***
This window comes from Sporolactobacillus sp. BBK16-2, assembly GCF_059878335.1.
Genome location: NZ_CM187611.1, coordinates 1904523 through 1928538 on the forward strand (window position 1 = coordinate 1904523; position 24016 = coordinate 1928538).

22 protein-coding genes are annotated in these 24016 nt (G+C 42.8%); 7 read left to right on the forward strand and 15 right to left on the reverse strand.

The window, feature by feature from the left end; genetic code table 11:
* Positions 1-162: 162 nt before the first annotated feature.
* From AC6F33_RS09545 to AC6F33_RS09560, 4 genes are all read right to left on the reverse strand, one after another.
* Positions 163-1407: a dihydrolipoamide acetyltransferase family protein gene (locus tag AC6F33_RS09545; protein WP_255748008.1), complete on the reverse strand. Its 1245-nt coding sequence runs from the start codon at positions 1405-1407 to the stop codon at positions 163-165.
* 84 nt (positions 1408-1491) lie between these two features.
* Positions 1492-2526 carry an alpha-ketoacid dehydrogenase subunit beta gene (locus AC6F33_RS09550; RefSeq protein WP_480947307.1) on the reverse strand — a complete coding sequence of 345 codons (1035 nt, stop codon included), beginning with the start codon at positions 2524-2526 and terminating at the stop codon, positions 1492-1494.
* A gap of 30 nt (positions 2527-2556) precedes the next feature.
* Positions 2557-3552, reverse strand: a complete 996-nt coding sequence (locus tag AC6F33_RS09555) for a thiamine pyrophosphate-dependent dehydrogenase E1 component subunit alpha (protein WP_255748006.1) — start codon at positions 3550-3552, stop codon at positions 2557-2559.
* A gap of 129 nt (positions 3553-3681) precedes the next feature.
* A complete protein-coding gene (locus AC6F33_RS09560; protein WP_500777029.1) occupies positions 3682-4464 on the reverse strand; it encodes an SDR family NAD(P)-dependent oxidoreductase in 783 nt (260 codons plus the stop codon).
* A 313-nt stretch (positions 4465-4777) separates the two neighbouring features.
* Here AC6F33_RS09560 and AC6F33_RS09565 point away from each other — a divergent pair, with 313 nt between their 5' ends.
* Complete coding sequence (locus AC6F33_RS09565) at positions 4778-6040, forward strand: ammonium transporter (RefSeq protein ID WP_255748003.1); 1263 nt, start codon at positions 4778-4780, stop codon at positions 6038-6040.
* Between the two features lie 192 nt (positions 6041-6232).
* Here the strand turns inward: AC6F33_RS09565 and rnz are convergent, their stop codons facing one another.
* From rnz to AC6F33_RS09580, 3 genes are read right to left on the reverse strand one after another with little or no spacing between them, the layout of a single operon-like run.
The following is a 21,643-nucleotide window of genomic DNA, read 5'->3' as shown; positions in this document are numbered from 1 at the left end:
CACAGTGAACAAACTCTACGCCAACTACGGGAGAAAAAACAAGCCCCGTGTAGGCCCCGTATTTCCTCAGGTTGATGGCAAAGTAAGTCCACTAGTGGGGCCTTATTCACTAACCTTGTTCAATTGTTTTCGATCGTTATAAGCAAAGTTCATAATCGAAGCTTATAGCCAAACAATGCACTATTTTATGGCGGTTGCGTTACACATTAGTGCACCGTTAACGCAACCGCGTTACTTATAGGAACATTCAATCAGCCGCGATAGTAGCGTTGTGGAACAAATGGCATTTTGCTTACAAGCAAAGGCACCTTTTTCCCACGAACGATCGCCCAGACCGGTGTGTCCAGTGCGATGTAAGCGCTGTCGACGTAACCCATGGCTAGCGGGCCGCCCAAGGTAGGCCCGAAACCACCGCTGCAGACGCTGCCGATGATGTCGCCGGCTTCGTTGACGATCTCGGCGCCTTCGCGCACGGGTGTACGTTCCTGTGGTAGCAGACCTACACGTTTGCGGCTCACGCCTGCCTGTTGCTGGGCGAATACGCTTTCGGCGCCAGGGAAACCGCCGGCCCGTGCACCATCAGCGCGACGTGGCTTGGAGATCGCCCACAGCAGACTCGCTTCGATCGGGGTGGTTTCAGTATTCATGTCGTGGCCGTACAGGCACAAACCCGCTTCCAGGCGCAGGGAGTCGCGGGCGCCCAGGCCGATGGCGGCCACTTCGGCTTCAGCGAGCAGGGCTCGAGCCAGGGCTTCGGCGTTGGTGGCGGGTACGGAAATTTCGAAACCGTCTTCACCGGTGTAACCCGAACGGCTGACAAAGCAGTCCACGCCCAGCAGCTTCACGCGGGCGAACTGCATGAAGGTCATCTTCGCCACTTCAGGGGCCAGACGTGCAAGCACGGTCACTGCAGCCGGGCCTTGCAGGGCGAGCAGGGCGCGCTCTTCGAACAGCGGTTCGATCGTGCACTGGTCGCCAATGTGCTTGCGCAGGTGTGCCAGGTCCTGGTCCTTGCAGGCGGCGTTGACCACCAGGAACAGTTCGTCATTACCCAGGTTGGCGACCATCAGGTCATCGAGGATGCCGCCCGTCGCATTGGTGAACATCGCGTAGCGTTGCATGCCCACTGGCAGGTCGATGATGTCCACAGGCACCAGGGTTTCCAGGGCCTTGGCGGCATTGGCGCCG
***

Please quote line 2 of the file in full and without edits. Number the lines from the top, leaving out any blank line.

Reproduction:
Genome location: NZ_CM187611.1, coordinates 1904523 through 1928538 on the forward strand (window position 1 = coordinate 1904523; position 24016 = coordinate 1928538).